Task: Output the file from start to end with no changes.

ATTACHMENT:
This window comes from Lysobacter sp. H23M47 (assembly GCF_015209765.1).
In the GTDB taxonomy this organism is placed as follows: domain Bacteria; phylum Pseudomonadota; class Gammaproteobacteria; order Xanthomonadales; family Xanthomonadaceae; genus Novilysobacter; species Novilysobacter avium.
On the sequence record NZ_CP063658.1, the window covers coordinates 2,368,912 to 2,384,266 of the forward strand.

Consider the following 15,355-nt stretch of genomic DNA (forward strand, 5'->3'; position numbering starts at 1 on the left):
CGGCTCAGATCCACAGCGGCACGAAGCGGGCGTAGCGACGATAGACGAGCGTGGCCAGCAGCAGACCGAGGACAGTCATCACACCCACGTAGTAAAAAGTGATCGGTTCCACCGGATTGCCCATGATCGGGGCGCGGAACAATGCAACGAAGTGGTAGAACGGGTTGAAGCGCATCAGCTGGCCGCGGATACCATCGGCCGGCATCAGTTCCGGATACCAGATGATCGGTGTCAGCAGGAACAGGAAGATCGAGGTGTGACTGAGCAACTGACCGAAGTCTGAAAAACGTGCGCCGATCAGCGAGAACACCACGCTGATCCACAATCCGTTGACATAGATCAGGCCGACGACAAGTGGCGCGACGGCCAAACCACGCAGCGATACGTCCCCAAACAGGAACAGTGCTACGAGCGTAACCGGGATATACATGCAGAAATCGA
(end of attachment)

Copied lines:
This window comes from Lysobacter sp. H23M47 (assembly GCF_015209765.1).
In the GTDB taxonomy this organism is placed as follows: domain Bacteria; phylum Pseudomonadota; class Gammaproteobacteria; order Xanthomonadales; family Xanthomonadaceae; genus Novilysobacter; species Novilysobacter avium.
On the sequence record NZ_CP063658.1, the window covers coordinates 2,368,912 to 2,384,266 of the forward strand.

Consider the following 15,355-nt stretch of genomic DNA (forward strand, 5'->3'; position numbering starts at 1 on the left):
CGGCTCAGATCCACAGCGGCACGAAGCGGGCGTAGCGACGATAGACGAGCGTGGCCAGCAGCAGACCGAGGACAGTCATCACACCCACGTAGTAAAAAGTGATCGGTTCCACCGGATTGCCCATGATCGGGGCGCGGAACAATGCAACGAAGTGGTAGAACGGGTTGAAGCGCATCAGCTGGCCGCGGATACCATCGGCCGGCATCAGTTCCGGATACCAGATGATCGGTGTCAGCAGGAACAGGAAGATCGAGGTGTGACTGAGCAACTGACCGAAGTCTGAAAAACGTGCGCCGATCAGCGAGAACACCACGCTGATCCACAATCCGTTGACATAGATCAGGCCGACGACAAGTGGCGCGACGGCCAAACCACGCAGCGATACGTCCCCAAACAGGAACAGTGCTACGAGCGTAACCGGGATATACATGCAGAAATCGA